Category Archives: Friends and Family

Florida 2012: Panhandling with the Parkers


The beaches of the Florida panhandle – around Destin and Panama City – have sand as blindingly white as anywhere on earth.  Except for times when the seaweed mysteriously appears, the water is as blue as anywhere in the Caribbean.  But for the fact that it gets a little too hot in the summer and little too cold in the winter, these beautiful beaches might well be the most popular in America.  The area is sometimes disparaged as the “Redneck Riviera,” but as a native-born Redneck myself, I’m happy to claim it.

My sister has forged the wonderful tradition of taking her family to the Panama City Beach area every summer for the last decade or so, and most years I get to go join them.  It’s right next to Seaside, the notoriously-quaint town where they filmed The Truman Show.

Tyler is 23 now and lives in Chicago; Caitlin is 20 and in college at OBU; Grace still has most of high school ahead of her (she’s 15 but would think it important that I say “almost 16”).  Shockingly, the girls weren’t willing to get up with me before sunrise (on their vacation) for a sure-enough-genuine photo shoot, leaving me wandering the swamps by myself (camera in hand, of course) at 5:30a.m.  They did, however, agree to stand up and stand still long enough to take some fairly-glamorous-looking portraits on our condo balcony.  Those are all on separate pages.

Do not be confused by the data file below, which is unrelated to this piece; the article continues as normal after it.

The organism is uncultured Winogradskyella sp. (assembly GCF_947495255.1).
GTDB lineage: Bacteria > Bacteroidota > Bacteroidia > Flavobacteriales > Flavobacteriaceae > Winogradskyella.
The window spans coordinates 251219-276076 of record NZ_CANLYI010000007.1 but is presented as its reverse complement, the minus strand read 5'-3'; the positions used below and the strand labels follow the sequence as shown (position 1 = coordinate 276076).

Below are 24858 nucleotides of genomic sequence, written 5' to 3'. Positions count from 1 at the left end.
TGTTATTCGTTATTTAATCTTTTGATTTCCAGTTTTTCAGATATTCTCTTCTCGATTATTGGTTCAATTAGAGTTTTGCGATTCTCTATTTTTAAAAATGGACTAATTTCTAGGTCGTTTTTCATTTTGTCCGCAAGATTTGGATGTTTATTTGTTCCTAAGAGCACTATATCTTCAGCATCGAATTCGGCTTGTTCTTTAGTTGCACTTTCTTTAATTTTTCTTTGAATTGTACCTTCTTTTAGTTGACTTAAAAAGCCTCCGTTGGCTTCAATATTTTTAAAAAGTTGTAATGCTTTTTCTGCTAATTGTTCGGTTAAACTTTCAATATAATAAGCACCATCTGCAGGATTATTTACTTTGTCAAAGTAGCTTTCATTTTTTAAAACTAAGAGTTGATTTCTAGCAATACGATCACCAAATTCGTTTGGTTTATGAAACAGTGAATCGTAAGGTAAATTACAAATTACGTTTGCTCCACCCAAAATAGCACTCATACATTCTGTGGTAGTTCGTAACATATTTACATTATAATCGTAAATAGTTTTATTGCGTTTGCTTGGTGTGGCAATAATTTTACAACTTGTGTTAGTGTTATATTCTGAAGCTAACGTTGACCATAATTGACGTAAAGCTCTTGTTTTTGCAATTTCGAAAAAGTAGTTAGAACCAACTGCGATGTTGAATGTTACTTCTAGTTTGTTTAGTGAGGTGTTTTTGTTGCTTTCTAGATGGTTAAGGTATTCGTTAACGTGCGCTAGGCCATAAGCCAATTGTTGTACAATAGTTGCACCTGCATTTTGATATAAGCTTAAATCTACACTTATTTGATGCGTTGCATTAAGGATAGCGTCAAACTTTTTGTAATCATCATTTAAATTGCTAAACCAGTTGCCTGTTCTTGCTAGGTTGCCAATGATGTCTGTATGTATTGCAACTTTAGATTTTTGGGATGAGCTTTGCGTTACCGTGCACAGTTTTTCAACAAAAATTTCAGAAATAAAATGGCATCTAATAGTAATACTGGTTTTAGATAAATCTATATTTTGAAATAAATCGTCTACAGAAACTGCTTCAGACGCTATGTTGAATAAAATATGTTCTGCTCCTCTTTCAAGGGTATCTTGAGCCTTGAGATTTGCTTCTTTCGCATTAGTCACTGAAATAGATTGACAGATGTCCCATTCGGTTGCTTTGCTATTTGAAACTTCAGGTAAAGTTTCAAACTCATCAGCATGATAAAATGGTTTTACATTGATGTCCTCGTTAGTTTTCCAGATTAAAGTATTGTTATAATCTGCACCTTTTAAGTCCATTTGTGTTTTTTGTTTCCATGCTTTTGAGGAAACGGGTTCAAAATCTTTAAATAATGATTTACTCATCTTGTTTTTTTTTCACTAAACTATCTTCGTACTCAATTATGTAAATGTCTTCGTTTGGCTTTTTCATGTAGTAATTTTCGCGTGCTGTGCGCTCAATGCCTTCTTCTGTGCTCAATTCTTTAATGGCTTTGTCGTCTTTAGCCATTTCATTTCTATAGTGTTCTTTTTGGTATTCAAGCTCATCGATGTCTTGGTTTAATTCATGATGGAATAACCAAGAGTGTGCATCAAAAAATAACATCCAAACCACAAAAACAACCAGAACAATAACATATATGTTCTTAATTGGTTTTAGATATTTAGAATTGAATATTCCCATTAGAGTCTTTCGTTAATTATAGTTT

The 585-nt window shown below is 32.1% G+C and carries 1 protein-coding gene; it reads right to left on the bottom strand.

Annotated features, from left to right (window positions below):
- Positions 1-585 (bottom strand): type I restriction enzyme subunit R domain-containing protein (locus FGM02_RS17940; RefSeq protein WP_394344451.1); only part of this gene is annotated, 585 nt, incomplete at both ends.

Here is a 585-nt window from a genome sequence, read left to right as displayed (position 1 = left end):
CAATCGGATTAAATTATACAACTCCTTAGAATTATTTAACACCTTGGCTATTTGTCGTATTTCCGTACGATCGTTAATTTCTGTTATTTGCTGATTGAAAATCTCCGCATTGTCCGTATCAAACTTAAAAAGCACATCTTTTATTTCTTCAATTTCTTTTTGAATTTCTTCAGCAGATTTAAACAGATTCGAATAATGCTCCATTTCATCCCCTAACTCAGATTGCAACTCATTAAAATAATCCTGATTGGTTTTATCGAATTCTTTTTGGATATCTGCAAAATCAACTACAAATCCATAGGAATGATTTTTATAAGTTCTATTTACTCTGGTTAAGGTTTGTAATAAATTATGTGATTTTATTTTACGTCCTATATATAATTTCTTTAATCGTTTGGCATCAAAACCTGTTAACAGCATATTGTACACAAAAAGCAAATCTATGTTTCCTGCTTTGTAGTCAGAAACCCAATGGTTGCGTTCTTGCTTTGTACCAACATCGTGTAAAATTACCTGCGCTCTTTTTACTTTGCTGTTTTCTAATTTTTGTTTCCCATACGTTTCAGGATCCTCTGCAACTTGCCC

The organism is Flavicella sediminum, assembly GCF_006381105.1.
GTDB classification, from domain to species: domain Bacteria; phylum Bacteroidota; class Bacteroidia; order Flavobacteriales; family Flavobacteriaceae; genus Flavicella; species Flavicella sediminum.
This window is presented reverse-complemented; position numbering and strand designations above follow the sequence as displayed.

That’s me in the black shirt.  That’s my sister, of course, in the turquoise top, and in the orangish gingham.  Her husband, Bill, is in the light blue.  The dark-haired young man is Caitlin’s boyfriend, Caleb.  Poor Caleb has been around the Parkers long enough he’s no longer afforded “guest” treatment, but he’s low-man-on-the-totem-pole in the Parker family vacation ranks.  This left him sleeping in a windowless closet/cell and schlepping the ice cooler to the beach each morning (‘til he faked a pinky-toe injury).  He was a good sport.  The dark-haired girl is Grace’s (shy) friend and basketball teammate/sharpshooter, Allie Glover.  Yes, Tyler has a beard – allegedly only as a temporary demonstration of his loyalty to the OKC Thunder during the NBA playoffs.  The sunglasses are because it’s very bright and sunny in Florida — not (just) because he’s gone all showbiz on us.


Florida 2012: My Glamorous Nieces